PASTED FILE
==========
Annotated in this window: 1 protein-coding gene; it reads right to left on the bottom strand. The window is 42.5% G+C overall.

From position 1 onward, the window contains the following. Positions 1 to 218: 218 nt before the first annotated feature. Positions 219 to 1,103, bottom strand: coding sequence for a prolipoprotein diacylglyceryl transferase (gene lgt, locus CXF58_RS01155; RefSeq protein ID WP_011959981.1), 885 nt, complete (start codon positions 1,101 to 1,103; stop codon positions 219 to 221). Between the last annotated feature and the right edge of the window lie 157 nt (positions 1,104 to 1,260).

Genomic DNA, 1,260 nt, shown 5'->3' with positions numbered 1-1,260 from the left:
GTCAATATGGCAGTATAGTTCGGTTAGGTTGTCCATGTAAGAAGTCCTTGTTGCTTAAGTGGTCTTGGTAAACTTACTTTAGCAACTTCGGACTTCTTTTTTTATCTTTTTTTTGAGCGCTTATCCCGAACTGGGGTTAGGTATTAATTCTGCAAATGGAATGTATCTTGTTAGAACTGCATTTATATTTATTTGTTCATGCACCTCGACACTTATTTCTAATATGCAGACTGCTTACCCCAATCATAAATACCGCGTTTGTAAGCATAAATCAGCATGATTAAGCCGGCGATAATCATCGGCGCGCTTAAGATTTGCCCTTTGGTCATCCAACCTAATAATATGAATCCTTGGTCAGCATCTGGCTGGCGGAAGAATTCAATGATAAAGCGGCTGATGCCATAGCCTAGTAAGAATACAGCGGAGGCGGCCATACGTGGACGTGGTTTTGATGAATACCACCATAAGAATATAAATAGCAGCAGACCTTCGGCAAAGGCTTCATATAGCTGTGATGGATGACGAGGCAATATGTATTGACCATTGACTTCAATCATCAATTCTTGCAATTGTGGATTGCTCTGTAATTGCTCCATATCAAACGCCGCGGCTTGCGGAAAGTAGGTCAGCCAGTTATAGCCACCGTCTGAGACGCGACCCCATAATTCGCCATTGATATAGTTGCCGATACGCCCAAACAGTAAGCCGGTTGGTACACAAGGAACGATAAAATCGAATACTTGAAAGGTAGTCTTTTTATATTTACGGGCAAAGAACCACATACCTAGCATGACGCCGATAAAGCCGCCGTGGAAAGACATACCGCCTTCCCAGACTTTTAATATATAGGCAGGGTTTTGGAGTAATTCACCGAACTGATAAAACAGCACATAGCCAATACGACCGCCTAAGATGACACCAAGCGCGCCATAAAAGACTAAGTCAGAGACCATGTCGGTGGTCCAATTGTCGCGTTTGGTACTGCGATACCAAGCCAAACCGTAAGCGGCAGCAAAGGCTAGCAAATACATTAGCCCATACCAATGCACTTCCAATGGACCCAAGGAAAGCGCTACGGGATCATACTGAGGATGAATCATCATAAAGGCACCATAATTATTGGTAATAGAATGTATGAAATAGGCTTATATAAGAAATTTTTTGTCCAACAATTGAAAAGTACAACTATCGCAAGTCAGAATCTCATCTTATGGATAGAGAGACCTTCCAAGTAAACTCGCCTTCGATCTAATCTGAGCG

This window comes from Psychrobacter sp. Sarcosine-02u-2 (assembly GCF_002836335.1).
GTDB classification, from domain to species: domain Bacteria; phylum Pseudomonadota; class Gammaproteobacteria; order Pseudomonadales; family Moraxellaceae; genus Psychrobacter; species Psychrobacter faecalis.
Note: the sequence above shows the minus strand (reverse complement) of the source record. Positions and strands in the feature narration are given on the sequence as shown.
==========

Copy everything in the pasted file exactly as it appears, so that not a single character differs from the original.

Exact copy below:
Annotated in this window: 1 protein-coding gene; it reads right to left on the bottom strand. The window is 42.5% G+C overall.

From position 1 onward, the window contains the following. Positions 1 to 218: 218 nt before the first annotated feature. Positions 219 to 1,103, bottom strand: coding sequence for a prolipoprotein diacylglyceryl transferase (gene lgt, locus CXF58_RS01155; RefSeq protein ID WP_011959981.1), 885 nt, complete (start codon positions 1,101 to 1,103; stop codon positions 219 to 221). Between the last annotated feature and the right edge of the window lie 157 nt (positions 1,104 to 1,260).

Genomic DNA, 1,260 nt, shown 5'->3' with positions numbered 1-1,260 from the left:
GTCAATATGGCAGTATAGTTCGGTTAGGTTGTCCATGTAAGAAGTCCTTGTTGCTTAAGTGGTCTTGGTAAACTTACTTTAGCAACTTCGGACTTCTTTTTTTATCTTTTTTTTGAGCGCTTATCCCGAACTGGGGTTAGGTATTAATTCTGCAAATGGAATGTATCTTGTTAGAACTGCATTTATATTTATTTGTTCATGCACCTCGACACTTATTTCTAATATGCAGACTGCTTACCCCAATCATAAATACCGCGTTTGTAAGCATAAATCAGCATGATTAAGCCGGCGATAATCATCGGCGCGCTTAAGATTTGCCCTTTGGTCATCCAACCTAATAATATGAATCCTTGGTCAGCATCTGGCTGGCGGAAGAATTCAATGATAAAGCGGCTGATGCCATAGCCTAGTAAGAATACAGCGGAGGCGGCCATACGTGGACGTGGTTTTGATGAATACCACCATAAGAATATAAATAGCAGCAGACCTTCGGCAAAGGCTTCATATAGCTGTGATGGATGACGAGGCAATATGTATTGACCATTGACTTCAATCATCAATTCTTGCAATTGTGGATTGCTCTGTAATTGCTCCATATCAAACGCCGCGGCTTGCGGAAAGTAGGTCAGCCAGTTATAGCCACCGTCTGAGACGCGACCCCATAATTCGCCATTGATATAGTTGCCGATACGCCCAAACAGTAAGCCGGTTGGTACACAAGGAACGATAAAATCGAATACTTGAAAGGTAGTCTTTTTATATTTACGGGCAAAGAACCACATACCTAGCATGACGCCGATAAAGCCGCCGTGGAAAGACATACCGCCTTCCCAGACTTTTAATATATAGGCAGGGTTTTGGAGTAATTCACCGAACTGATAAAACAGCACATAGCCAATACGACCGCCTAAGATGACACCAAGCGCGCCATAAAAGACTAAGTCAGAGACCATGTCGGTGGTCCAATTGTCGCGTTTGGTACTGCGATACCAAGCCAAACCGTAAGCGGCAGCAAAGGCTAGCAAATACATTAGCCCATACCAATGCACTTCCAATGGACCCAAGGAAAGCGCTACGGGATCATACTGAGGATGAATCATCATAAAGGCACCATAATTATTGGTAATAGAATGTATGAAATAGGCTTATATAAGAAATTTTTTGTCCAACAATTGAAAAGTACAACTATCGCAAGTCAGAATCTCATCTTATGGATAGAGAGACCTTCCAAGTAAACTCGCCTTCGATCTAATCTGAGCG

This window comes from Psychrobacter sp. Sarcosine-02u-2 (assembly GCF_002836335.1).
GTDB classification, from domain to species: domain Bacteria; phylum Pseudomonadota; class Gammaproteobacteria; order Pseudomonadales; family Moraxellaceae; genus Psychrobacter; species Psychrobacter faecalis.
Note: the sequence above shows the minus strand (reverse complement) of the source record. Positions and strands in the feature narration are given on the sequence as shown.